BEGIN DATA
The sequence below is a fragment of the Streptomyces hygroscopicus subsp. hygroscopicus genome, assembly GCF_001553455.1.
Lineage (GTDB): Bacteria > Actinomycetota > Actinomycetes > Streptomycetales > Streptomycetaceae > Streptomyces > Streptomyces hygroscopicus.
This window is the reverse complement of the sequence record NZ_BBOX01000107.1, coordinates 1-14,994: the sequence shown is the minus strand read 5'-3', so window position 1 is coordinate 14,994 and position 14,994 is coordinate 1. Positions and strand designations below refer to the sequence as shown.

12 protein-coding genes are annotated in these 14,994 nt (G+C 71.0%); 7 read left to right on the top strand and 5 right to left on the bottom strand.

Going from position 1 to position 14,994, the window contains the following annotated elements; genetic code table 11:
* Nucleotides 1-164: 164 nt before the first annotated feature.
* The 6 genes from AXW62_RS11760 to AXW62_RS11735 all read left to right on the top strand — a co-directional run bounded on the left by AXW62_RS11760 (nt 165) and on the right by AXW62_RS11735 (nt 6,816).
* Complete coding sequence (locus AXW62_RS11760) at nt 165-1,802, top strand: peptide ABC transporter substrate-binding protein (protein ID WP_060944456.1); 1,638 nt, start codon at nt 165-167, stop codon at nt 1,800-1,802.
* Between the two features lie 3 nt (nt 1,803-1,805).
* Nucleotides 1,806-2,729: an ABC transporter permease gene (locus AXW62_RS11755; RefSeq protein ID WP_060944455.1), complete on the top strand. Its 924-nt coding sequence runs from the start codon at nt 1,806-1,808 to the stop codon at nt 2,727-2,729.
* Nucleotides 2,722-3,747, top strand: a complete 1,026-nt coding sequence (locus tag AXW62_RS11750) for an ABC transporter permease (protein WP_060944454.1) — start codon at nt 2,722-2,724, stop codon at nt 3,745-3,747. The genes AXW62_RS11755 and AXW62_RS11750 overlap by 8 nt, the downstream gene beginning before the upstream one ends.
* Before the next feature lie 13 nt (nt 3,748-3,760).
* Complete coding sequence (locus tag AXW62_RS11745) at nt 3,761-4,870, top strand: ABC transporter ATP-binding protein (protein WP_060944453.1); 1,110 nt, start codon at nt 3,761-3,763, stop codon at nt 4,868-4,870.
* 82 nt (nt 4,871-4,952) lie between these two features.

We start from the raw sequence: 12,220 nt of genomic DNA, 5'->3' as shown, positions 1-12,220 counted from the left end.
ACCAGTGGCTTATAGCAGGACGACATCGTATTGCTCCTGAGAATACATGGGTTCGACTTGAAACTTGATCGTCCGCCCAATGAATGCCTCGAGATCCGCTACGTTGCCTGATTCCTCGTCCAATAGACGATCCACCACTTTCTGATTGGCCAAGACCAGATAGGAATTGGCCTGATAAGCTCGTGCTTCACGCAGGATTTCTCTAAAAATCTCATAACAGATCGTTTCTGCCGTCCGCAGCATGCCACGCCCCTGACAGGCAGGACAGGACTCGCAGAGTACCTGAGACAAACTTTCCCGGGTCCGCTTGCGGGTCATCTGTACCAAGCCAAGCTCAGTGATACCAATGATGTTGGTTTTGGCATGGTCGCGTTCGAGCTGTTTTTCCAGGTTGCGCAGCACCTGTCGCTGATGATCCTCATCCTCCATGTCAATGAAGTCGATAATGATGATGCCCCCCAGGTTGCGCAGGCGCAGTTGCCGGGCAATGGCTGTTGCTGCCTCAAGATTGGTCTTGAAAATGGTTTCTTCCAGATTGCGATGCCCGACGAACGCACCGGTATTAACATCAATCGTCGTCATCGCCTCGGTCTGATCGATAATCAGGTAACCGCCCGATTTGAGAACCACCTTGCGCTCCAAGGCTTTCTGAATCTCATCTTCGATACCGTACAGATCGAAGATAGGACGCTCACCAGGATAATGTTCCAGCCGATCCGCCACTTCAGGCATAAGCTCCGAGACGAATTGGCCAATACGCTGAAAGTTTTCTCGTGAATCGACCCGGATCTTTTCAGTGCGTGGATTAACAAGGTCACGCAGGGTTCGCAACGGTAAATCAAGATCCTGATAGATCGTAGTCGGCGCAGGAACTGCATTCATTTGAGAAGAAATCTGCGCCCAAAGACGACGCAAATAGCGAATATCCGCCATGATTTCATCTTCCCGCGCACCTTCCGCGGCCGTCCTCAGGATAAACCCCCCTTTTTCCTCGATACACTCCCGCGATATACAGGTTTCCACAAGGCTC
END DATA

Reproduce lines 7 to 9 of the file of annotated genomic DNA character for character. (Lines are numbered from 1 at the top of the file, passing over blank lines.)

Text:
* The 6 genes from AXW62_RS11760 to AXW62_RS11735 all read left to right on the top strand — a co-directional run bounded on the left by AXW62_RS11760 (nt 165) and on the right by AXW62_RS11735 (nt 6,816).
* Complete coding sequence (locus AXW62_RS11760) at nt 165-1,802, top strand: peptide ABC transporter substrate-binding protein (protein ID WP_060944456.1); 1,638 nt, start codon at nt 165-167, stop codon at nt 1,800-1,802.
* Between the two features lie 3 nt (nt 1,803-1,805).